Friday October 12 2018


** Posting delayed due to power outages as a result of Hurricane Michael**

Scripture: Luke 8:1-15

Reflection: John Calvin begins his most famous theological work with the idea that, “knowledge of God and of self is the beginning of wisdom.”  And, boy, do we love to learn about ourselves!  I remember the first Seventeen magazine I ever read in middle school, and how my friends and I used to spend sleepovers administering personality quizzes from those kinds of magazines, trying as best we could to get some glimmer of understanding about who we were as we grew older.  Those personality quizzes may no longer be published, but surely we have all run across similar tests on social media – What holiday best describes your personality? What character on Friends are you most like?  And more people than ever can tell you their Enneagram type or Myers Briggs type these days.  We love to know about ourselves.

I think that is why when we read a parable like this one, we tend to get fixated on finding ourselves in the story, when we would do well to consider what it tells us about who God is.  We spend so much time considering whether we are like the rocky soil, or the thorny ground, and how we can be more like the good soil and let the word of God take root in us.  These are all worthy considerations – and as Calvin taught, knowing ourselves can help us to grow wiser – but have you ever stopped to marvel at the farmer in the parable?  This farmer continues to throw out seed, without a thought about the quality of the soil or concern over running out of supplies, knowing that some seed will be thrown in vain and some will be utterly lost. It seems to me that when we get fixated on the “knowledge of self” part of this parable, we overlook the “knowledge of God” part — and, in the case of this parable, we risk missing a staggering picture of the abundance of God’s grace.  God gives, and then gives some more — not because we deserve it, but because God’s fundamental character is radical generosity.  The poet Wendell Berry puts it nicely: “Like the water of a deep stream, love is always too much.”  So it is with God and us.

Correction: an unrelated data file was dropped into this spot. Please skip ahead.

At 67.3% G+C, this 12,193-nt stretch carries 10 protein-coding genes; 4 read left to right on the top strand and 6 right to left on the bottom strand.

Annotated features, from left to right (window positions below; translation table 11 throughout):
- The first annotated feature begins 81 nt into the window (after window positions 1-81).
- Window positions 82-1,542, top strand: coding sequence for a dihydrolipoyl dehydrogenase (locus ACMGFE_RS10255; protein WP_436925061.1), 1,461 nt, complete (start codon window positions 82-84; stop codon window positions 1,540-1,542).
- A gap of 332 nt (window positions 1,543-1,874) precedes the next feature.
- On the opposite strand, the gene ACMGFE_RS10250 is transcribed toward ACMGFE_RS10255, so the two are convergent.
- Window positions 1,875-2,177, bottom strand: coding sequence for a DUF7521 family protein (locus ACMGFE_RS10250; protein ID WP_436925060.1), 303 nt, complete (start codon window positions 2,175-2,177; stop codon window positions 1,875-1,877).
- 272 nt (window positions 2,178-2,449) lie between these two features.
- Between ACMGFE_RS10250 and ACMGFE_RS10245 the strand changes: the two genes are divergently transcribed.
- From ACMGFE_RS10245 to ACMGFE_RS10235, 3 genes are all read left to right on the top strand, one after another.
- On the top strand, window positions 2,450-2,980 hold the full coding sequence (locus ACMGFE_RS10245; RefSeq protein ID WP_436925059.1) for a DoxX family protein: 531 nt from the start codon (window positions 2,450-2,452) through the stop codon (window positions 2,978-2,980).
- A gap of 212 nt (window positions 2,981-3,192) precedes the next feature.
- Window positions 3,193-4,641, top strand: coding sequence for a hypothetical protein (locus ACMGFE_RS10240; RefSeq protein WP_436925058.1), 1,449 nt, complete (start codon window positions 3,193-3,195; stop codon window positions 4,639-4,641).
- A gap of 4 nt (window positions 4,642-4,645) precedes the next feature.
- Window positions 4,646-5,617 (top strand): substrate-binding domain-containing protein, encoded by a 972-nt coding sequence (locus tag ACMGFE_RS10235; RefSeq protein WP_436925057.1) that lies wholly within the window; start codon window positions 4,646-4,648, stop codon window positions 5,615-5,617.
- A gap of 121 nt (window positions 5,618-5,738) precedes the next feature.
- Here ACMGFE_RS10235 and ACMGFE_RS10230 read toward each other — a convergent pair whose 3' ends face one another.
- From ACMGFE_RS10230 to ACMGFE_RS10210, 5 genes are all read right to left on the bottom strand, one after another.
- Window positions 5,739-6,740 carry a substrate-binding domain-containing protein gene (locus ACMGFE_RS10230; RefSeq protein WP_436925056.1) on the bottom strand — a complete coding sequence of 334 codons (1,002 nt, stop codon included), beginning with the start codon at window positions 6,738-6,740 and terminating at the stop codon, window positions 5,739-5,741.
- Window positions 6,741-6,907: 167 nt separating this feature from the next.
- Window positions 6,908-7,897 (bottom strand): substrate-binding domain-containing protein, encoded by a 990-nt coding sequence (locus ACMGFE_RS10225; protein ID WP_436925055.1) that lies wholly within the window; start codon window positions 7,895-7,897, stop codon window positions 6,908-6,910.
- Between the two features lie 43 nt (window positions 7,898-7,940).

Prayer: Gracious God, awaken me to the gifts you give me each and every day, so that I might, in turn, become more generous.  Amen.

Author: Anna Dickson

[Scripture quotations are from New Revised Standard Version Bible, copyright © 1989 National Council of the Churches of Christ in the United States of America. Used by permission. All rights reserved].



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